The stories told by Lourdes as well as by other prostitute leaders participating in the course — Betania Santos, Cida Viera, Indianara Siqueira, Nilce Machado and Amara Moira – reflected the experiences of women from the most diverse corners of Brazil. Because they are sex workers, they are usually portrayed from the point of view of stigmatized sexuality and dominant morality and also connected to the broader politics of neglect and informality that characterize how many public interest issues are treated in Brazil. To speak about the Brazilian prostitutes’ movement is, therefore, to also talk about the political and poetic production of knowledge about Brazilian sexuality and morality, and through these lenses, also examine the peculiar ways in which distinctions between public and private are both drawn and blurred in the current political practices and discourses.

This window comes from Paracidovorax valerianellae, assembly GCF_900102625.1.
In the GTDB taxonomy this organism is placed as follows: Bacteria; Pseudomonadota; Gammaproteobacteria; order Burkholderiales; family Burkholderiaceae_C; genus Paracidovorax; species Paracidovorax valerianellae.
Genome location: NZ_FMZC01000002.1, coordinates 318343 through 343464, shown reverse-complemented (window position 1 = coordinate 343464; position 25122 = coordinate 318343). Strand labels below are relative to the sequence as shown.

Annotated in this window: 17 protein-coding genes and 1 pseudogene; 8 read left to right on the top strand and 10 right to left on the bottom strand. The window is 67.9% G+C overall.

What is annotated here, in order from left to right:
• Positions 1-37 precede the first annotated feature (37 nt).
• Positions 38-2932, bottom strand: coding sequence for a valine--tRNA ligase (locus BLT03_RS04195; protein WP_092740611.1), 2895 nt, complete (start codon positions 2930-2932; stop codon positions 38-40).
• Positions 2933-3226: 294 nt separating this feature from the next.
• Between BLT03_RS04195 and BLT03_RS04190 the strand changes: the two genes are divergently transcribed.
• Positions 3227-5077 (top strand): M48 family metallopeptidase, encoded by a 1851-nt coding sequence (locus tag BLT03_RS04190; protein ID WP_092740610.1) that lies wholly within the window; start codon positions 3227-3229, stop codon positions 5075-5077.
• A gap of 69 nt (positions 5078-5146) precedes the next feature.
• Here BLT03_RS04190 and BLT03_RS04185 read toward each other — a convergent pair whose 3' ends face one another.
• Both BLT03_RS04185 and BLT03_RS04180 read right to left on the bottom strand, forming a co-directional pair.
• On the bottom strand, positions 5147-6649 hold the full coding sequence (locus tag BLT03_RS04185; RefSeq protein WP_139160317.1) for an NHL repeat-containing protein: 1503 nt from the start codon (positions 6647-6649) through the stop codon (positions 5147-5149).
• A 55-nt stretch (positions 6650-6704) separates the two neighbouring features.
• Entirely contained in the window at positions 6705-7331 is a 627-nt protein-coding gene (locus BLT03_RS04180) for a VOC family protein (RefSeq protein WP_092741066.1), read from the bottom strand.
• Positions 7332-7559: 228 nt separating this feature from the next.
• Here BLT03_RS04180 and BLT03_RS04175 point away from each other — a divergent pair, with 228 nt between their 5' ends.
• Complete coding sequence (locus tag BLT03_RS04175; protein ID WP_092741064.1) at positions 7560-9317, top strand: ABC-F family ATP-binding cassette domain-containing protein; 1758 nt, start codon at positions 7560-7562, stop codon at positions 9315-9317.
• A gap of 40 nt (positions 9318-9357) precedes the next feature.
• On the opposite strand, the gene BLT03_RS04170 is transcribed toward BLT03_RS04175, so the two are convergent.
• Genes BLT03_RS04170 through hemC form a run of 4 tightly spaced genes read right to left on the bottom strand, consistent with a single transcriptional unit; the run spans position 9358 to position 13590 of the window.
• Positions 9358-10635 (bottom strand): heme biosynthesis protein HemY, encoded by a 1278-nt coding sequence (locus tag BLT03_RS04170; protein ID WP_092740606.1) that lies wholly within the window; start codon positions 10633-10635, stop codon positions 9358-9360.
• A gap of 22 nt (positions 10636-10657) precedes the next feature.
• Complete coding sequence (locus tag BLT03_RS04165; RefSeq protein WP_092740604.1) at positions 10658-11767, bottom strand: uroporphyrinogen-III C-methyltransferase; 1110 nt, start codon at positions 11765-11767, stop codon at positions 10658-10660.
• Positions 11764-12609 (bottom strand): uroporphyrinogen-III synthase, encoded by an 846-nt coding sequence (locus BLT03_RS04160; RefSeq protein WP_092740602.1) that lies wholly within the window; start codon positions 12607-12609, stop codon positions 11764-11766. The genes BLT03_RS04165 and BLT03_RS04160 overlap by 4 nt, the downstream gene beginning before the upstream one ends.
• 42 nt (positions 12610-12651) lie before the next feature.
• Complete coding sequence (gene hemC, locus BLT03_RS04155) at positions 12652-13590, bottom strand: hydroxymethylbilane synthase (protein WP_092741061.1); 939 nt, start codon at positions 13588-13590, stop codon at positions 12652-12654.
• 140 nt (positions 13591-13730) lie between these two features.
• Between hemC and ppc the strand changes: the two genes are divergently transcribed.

The movement is very diverse and has many partners. The course sought to highlight this heterogeneity. There were researchers who spoke about the history of prostitution in Rio de Janeiro, such as Juçara Leite, Aparecida Moraes and Beatriz Kushnir. Paulo Knauss, the current director of the National Historical Museum, who was the director the Public Archive of State of Rio de Janeiro (APERJ) when the ONG founded by Gabriela (Davida) donated its archive with over thirty years of history of the movement was also present. The Prostitution Policy Watch continues to have an important partnership with the APERJ. Professor and pastor Zwinglio Dias also participated. He had a key role in the early days of the movement when he mobilized the financial support with the World Council of Churches for the first national meeting of prostitutes in 1987.